Chi Kitchen is a pan-Asian (many different Asian cuisines under one roof) restaurant, wonderfully located on Oxford Street, a few minutes walk from Bond Street station.I am generally quite wary of restaurants who try to conquer too many types of cuisines at once.
However, we learnt that Ping Coombes, a fellow Malaysian and Masterchef UK 2014 winner, is the Executive Chef of Chi Kitchen. As Malaysians starved of authentic food from home, a common symptom of living abroad for too long, we were excited to see her Malaysian influence at just one glance of the menu.
Chi Kitchen is located on the Ground Floor of Debenhams on Oxford Street. This struck me as a bit odd at first but you can enter it from the street so essentially it feels like a stand alone restaurant. Its decor is simple, modern and clean.
We ordered two dishes for our appetizers: Roasted Wagyu Beef Puffs (£8.50) (pictured above) and the Dim Sum Platter (£11.95) (pictured below).
The puffs had a very authentic slightly sweet, crispy pastry. We loved that they were trying something different by using wagyu beef instead of the normal pork stuffing. The beef was tender and not dry. Definitely a good starter!
Our next appetizer was the Dim Sum Platter. The platter allowed us to try 5 different types of dimsum: prawn, prawn and chives, wagyu siu mai, normal siu mai and mixed seafood. I really enjoyed the wagyu siu mai, once again, in an interesting twist, this dish stood out. The prawn (har gou) had fresh prawn but the pastry wrap was a bit thicker than I typically prefer. The normal siu mai, mixed seafood and prawn and chives were delicious and authentic.
Next we moved on to mains, where we were really treated to a taste of home.
The Char Koay Teow (£9.95 - £16.95 depending on what ingredients you want) was one of the most authentic char koay teows I have had in the UK and outside of Malaysia. I would definitely come back for this. The chef of the night, Mr. Lee, came out to introduce himself to us during the meal, and told us he is from Penang so no surprises that his char koay teow was so good and full of wok-hei (that charred wok taste that is a signature of any good fried hawker food).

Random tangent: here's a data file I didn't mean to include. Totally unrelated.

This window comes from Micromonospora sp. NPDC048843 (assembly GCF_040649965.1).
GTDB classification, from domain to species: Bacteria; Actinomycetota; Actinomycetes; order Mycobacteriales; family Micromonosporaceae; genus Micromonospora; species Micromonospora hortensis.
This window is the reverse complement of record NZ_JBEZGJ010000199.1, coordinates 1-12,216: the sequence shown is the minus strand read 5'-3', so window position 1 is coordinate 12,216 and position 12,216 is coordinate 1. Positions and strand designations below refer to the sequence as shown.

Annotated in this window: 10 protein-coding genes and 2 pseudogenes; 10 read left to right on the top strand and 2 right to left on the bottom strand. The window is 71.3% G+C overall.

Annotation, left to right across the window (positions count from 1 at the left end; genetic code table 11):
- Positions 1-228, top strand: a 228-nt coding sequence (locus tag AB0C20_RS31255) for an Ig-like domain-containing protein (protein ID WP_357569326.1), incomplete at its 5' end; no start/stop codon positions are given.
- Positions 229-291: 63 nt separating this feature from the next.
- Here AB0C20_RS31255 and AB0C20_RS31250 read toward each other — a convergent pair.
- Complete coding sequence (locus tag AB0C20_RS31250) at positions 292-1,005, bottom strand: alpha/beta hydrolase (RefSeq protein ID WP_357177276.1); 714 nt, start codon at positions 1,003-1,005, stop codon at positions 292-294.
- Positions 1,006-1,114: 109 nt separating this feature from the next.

We also got to try their Seabass with Chilli and Lime (£17.95), which I expected to be the soupier and spicier Thai version. But it came with more of a reduced sauce drizzled on top of the fish. The fish was fresh and we enjoyed this dish.
The Roti (£4.95) turned out to be roti canai (or roti prata as non-Malaysians call it). I thought it was very fluffy, which is super important for roti canai. They also retained that nice oily finish to the dish, which is essential to any good roti. I quite enjoyed it and would order it again.
The Assam Prawn Curry (£12.95) had a really flavourful soup, and the prawns were fresh and not overcooked. The rest of my team thought, however, that it should have been more "assam" (sour) to be truly authentic.
The Asparagus with Teriyaki Sauce (£5.50) was fresh and an interesting combination, but was in a slightly smaller portion than I would have anticipated.
I had high hopes for the Chi Kitchen Katong Laksa (£13.95) because it is their signature and I absolutely adore Katong Laksa. Sadly though, I regret to say that the soup was too thick to drink more than 2 spoons of, and the noodles were not the thinner, slither-ier variety normally used in the Singapore Katong Laksa. The soup was also incredibly salty. But the flavour profile of the soup was somewhat along the lines of the Katong Laksa soup in Singapore - milky and slightly sour.
Of course, we also had to have some desserts. Chef Lee was kind enough to send out Sago Gula Melaka, a preview of something new to come for their new menu. It was incredibly authentic - a strong gula melaka layered with sago. My team absolutely loved this.
The Mango Creme Brulee (£6.95) was to die for. I've never tried mango creme brulee before but it was a good variant to the dessert. We were delighted with a very rich mango taste and it even came with a refreshing mango sorbet. YASSSS. Such a great way to end the meal.
We also ordered the Chocolate Sphere (£7.50) which was a gooey and rich chocolate sphere, with vanilla ice cream and chocolate sauce around it. A very indulgent dessert.
Overall, we have to say that Chi Kitchen's Malaysian influence is clearly prominent. It is exciting to see Malaysian cuisine becoming more represented in the UK, especially in such a central location in London such as Oxford Street. I would definitely return here for the Wagyu Beef Siu Mai and Puff, Char Koay Teow, the Prawn Assam Curry, and the desserts. They were really top notch and authentic.
Chi Kitchen Debenhams, 334-348 Oxford St, Marylebone, London W1C 1JG, UK Open from Mon to Fri: 7:30AM - 11PM Saturday: 9:30AM - 11PM Sunday: 11:30AM - 10PM